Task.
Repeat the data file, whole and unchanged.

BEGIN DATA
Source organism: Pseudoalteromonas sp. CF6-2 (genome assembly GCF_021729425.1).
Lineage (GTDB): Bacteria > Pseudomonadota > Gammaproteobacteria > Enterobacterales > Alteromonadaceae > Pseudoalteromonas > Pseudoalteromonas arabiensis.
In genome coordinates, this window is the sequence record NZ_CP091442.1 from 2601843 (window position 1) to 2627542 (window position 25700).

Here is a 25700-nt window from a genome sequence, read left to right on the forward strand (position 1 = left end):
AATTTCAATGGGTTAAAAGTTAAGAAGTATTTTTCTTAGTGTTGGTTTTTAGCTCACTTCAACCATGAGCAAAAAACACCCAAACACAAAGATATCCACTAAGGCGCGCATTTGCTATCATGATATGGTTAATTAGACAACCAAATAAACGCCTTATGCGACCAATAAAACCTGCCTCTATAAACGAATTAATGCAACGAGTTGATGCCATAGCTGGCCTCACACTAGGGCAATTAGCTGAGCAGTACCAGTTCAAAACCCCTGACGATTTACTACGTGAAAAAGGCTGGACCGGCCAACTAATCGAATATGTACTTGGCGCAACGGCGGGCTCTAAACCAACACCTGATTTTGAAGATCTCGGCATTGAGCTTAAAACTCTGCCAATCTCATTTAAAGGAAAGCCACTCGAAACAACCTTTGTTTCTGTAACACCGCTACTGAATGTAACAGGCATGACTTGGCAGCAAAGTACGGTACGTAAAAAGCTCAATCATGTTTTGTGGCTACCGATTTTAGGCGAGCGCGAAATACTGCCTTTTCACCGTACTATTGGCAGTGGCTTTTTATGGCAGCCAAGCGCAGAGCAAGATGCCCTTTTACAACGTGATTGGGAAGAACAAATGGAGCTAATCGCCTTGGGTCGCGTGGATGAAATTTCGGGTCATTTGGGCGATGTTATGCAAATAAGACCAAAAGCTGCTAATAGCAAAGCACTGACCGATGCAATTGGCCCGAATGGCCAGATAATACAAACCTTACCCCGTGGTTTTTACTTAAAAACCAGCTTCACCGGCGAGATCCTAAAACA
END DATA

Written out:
Source organism: Pseudoalteromonas sp. CF6-2 (genome assembly GCF_021729425.1).
Lineage (GTDB): Bacteria > Pseudomonadota > Gammaproteobacteria > Enterobacterales > Alteromonadaceae > Pseudoalteromonas > Pseudoalteromonas arabiensis.
In genome coordinates, this window is the sequence record NZ_CP091442.1 from 2601843 (window position 1) to 2627542 (window position 25700).

Here is a 25700-nt window from a genome sequence, read left to right on the forward strand (position 1 = left end):
AATTTCAATGGGTTAAAAGTTAAGAAGTATTTTTCTTAGTGTTGGTTTTTAGCTCACTTCAACCATGAGCAAAAAACACCCAAACACAAAGATATCCACTAAGGCGCGCATTTGCTATCATGATATGGTTAATTAGACAACCAAATAAACGCCTTATGCGACCAATAAAACCTGCCTCTATAAACGAATTAATGCAACGAGTTGATGCCATAGCTGGCCTCACACTAGGGCAATTAGCTGAGCAGTACCAGTTCAAAACCCCTGACGATTTACTACGTGAAAAAGGCTGGACCGGCCAACTAATCGAATATGTACTTGGCGCAACGGCGGGCTCTAAACCAACACCTGATTTTGAAGATCTCGGCATTGAGCTTAAAACTCTGCCAATCTCATTTAAAGGAAAGCCACTCGAAACAACCTTTGTTTCTGTAACACCGCTACTGAATGTAACAGGCATGACTTGGCAGCAAAGTACGGTACGTAAAAAGCTCAATCATGTTTTGTGGCTACCGATTTTAGGCGAGCGCGAAATACTGCCTTTTCACCGTACTATTGGCAGTGGCTTTTTATGGCAGCCAAGCGCAGAGCAAGATGCCCTTTTACAACGTGATTGGGAAGAACAAATGGAGCTAATCGCCTTGGGTCGCGTGGATGAAATTTCGGGTCATTTGGGCGATGTTATGCAAATAAGACCAAAAGCTGCTAATAGCAAAGCACTGACCGATGCAATTGGCCCGAATGGCCAGATAATACAAACCTTACCCCGTGGTTTTTACTTAAAAACCAGCTTCACCGGCGAGATCCTAAAACA